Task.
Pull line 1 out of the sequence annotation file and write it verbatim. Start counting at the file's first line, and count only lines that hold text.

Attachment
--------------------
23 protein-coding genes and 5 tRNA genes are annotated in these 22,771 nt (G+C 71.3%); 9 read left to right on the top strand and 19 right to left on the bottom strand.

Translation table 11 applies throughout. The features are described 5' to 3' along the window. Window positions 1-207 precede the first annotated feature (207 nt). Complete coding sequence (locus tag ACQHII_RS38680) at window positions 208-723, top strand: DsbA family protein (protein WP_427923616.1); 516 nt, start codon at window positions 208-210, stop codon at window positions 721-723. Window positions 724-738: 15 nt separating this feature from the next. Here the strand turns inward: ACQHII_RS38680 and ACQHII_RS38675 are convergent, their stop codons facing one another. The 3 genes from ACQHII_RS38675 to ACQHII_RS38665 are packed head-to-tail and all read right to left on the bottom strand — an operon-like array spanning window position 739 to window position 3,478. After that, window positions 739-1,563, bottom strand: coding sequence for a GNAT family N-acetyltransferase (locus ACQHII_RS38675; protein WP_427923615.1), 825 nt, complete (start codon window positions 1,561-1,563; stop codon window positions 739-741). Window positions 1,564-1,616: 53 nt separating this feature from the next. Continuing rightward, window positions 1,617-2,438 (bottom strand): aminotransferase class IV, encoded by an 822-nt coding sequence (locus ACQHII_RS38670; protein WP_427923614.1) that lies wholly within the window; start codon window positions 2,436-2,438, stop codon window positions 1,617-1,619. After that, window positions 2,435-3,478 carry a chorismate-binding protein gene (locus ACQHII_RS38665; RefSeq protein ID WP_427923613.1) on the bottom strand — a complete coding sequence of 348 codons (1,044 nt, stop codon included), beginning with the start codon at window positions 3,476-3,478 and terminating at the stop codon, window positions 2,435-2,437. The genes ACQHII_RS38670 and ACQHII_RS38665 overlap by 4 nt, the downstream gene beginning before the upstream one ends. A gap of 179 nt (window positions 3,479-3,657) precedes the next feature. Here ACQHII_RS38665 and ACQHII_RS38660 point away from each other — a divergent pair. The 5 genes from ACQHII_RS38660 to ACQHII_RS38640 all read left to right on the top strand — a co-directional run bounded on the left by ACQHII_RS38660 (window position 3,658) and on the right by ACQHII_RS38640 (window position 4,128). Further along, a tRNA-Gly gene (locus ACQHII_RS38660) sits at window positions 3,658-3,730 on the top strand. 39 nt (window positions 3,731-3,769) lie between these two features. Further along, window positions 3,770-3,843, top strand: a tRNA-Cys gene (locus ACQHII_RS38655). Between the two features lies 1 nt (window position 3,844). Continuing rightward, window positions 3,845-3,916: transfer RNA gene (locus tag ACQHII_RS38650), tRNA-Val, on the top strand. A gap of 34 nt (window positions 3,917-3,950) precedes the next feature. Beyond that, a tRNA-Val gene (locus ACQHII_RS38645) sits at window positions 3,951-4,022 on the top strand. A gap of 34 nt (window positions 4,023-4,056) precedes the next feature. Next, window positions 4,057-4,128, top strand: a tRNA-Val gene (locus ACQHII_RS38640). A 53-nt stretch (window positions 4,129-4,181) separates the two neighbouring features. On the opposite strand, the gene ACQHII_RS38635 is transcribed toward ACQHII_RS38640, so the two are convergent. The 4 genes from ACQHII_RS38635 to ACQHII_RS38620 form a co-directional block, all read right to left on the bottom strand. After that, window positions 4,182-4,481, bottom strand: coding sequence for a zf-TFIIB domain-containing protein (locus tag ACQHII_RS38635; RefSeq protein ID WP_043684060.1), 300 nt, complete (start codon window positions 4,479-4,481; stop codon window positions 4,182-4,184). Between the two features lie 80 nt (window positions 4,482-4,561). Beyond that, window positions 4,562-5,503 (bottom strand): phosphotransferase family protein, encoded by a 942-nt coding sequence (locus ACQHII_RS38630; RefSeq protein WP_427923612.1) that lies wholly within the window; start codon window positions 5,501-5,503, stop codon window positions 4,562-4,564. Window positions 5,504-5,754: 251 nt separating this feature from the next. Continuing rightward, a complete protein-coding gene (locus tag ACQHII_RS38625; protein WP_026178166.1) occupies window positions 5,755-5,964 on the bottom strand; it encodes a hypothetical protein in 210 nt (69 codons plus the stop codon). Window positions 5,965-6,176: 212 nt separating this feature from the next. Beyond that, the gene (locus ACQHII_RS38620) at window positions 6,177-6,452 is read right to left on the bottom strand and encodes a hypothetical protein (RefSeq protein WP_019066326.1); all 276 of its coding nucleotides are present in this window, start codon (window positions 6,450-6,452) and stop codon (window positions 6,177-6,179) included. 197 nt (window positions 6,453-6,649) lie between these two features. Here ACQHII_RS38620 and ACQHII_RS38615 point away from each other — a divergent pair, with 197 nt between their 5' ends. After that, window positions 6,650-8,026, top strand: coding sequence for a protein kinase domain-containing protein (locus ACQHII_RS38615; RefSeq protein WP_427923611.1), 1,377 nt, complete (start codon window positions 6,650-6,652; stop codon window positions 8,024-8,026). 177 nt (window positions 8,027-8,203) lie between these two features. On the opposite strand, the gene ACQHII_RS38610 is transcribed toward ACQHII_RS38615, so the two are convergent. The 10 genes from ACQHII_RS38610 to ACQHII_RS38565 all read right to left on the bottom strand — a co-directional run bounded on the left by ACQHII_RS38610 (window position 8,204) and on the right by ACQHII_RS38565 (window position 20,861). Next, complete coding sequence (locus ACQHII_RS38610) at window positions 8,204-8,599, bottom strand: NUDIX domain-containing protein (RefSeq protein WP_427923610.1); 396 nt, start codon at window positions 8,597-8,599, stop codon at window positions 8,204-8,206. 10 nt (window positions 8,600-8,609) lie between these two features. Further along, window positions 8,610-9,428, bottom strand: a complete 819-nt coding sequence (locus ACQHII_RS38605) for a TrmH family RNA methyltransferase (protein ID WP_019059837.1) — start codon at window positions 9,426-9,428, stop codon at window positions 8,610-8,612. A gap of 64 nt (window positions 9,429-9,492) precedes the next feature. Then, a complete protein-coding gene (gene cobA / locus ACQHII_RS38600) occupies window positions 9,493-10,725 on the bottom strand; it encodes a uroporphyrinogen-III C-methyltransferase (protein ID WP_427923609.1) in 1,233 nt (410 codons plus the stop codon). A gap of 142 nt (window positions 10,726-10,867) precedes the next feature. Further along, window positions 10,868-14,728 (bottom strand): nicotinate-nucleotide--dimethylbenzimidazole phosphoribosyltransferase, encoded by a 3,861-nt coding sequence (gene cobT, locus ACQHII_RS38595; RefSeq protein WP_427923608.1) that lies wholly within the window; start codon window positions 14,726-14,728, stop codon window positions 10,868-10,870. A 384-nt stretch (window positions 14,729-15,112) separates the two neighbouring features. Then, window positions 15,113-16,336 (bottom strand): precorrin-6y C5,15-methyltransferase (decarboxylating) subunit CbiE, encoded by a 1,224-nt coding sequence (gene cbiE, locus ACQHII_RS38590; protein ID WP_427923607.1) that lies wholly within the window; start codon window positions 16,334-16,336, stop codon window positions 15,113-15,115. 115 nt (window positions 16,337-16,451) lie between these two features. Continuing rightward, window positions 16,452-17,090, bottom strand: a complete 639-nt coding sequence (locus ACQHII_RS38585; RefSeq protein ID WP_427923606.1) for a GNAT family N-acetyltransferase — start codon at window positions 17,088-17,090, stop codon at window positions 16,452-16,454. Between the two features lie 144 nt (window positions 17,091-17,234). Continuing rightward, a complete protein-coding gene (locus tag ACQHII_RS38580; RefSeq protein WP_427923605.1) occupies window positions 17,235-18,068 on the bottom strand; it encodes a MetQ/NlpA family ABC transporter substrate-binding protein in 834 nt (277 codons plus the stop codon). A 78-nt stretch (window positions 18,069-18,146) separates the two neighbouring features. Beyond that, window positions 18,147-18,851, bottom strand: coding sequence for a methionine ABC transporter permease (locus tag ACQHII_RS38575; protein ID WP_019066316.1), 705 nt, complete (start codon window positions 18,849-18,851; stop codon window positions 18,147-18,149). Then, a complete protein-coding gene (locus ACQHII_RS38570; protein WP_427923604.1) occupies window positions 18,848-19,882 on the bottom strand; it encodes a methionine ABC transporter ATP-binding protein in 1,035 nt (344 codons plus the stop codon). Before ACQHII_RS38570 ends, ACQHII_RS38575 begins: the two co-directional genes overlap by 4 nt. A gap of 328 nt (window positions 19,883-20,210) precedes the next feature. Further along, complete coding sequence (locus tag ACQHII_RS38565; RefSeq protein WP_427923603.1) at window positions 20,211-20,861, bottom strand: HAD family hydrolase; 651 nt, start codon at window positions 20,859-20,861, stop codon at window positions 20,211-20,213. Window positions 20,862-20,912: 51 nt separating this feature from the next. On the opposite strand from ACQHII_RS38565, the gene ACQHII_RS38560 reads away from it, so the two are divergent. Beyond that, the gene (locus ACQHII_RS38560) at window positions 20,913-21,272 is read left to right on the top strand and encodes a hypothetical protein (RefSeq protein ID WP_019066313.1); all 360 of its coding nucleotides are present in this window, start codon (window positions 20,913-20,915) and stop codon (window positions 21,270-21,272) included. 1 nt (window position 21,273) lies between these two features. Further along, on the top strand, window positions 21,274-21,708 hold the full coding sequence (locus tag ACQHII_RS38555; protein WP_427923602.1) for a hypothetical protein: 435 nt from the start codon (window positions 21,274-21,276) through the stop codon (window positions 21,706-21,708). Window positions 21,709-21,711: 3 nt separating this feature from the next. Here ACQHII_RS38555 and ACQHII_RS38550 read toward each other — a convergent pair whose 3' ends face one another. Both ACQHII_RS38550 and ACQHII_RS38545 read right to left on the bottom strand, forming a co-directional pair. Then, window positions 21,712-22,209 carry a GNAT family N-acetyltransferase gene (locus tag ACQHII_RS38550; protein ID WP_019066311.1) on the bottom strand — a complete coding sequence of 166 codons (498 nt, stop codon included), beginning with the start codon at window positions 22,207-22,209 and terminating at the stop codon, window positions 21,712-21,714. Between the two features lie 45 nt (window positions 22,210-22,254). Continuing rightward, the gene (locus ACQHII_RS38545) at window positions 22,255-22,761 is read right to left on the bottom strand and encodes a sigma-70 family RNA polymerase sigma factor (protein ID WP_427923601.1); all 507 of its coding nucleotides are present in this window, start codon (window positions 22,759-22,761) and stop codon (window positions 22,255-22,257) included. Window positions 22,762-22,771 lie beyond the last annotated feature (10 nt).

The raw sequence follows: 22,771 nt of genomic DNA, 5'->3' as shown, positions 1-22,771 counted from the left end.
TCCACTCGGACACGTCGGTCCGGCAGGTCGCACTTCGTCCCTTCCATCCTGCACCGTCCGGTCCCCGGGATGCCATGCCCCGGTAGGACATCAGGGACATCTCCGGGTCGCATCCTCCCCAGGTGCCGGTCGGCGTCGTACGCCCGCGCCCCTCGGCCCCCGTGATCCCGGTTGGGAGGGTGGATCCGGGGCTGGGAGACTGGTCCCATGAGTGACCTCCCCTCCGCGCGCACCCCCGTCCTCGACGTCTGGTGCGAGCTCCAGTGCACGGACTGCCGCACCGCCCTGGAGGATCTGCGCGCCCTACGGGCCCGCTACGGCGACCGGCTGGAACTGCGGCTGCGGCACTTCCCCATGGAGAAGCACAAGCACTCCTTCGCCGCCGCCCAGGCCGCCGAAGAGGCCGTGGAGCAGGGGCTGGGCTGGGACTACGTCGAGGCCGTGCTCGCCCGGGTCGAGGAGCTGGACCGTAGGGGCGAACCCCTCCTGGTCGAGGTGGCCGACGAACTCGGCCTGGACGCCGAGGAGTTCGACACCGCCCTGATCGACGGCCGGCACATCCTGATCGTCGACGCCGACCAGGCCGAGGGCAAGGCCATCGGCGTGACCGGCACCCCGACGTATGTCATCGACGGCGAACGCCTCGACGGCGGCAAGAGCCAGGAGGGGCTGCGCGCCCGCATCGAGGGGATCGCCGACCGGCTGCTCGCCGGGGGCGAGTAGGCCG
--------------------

23 protein-coding genes and 5 tRNA genes are annotated in these 22,771 nt (G+C 71.3%); 9 read left to right on the top strand and 19 right to left on the bottom strand.